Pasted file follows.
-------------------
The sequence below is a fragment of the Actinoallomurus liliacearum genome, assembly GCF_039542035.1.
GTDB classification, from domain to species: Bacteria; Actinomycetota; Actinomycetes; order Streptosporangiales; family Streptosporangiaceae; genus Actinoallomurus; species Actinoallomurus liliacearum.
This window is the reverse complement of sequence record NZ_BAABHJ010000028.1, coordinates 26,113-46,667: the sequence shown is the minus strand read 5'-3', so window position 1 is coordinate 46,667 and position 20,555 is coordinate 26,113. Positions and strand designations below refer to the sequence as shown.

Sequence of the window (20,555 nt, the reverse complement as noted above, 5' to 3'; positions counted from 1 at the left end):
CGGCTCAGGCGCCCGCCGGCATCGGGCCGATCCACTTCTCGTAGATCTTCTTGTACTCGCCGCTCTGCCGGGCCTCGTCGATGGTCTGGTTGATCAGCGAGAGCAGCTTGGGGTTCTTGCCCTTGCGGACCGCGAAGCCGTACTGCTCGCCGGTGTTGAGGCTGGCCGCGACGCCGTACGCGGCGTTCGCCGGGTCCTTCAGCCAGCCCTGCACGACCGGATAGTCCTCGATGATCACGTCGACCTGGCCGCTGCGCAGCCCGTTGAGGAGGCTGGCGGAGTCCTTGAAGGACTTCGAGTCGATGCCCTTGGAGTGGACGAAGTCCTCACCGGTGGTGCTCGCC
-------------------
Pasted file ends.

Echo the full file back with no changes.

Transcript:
The sequence below is a fragment of the Actinoallomurus liliacearum genome, assembly GCF_039542035.1.
GTDB classification, from domain to species: Bacteria; Actinomycetota; Actinomycetes; order Streptosporangiales; family Streptosporangiaceae; genus Actinoallomurus; species Actinoallomurus liliacearum.
This window is the reverse complement of sequence record NZ_BAABHJ010000028.1, coordinates 26,113-46,667: the sequence shown is the minus strand read 5'-3', so window position 1 is coordinate 46,667 and position 20,555 is coordinate 26,113. Positions and strand designations below refer to the sequence as shown.

Sequence of the window (20,555 nt, the reverse complement as noted above, 5' to 3'; positions counted from 1 at the left end):
CGGCTCAGGCGCCCGCCGGCATCGGGCCGATCCACTTCTCGTAGATCTTCTTGTACTCGCCGCTCTGCCGGGCCTCGTCGATGGTCTGGTTGATCAGCGAGAGCAGCTTGGGGTTCTTGCCCTTGCGGACCGCGAAGCCGTACTGCTCGCCGGTGTTGAGGCTGGCCGCGACGCCGTACGCGGCGTTCGCCGGGTCCTTCAGCCAGCCCTGCACGACCGGATAGTCCTCGATGATCACGTCGACCTGGCCGCTGCGCAGCCCGTTGAGGAGGCTGGCGGAGTCCTTGAAGGACTTCGAGTCGATGCCCTTGGAGTGGACGAAGTCCTCACCGGTGGTGCTCGCC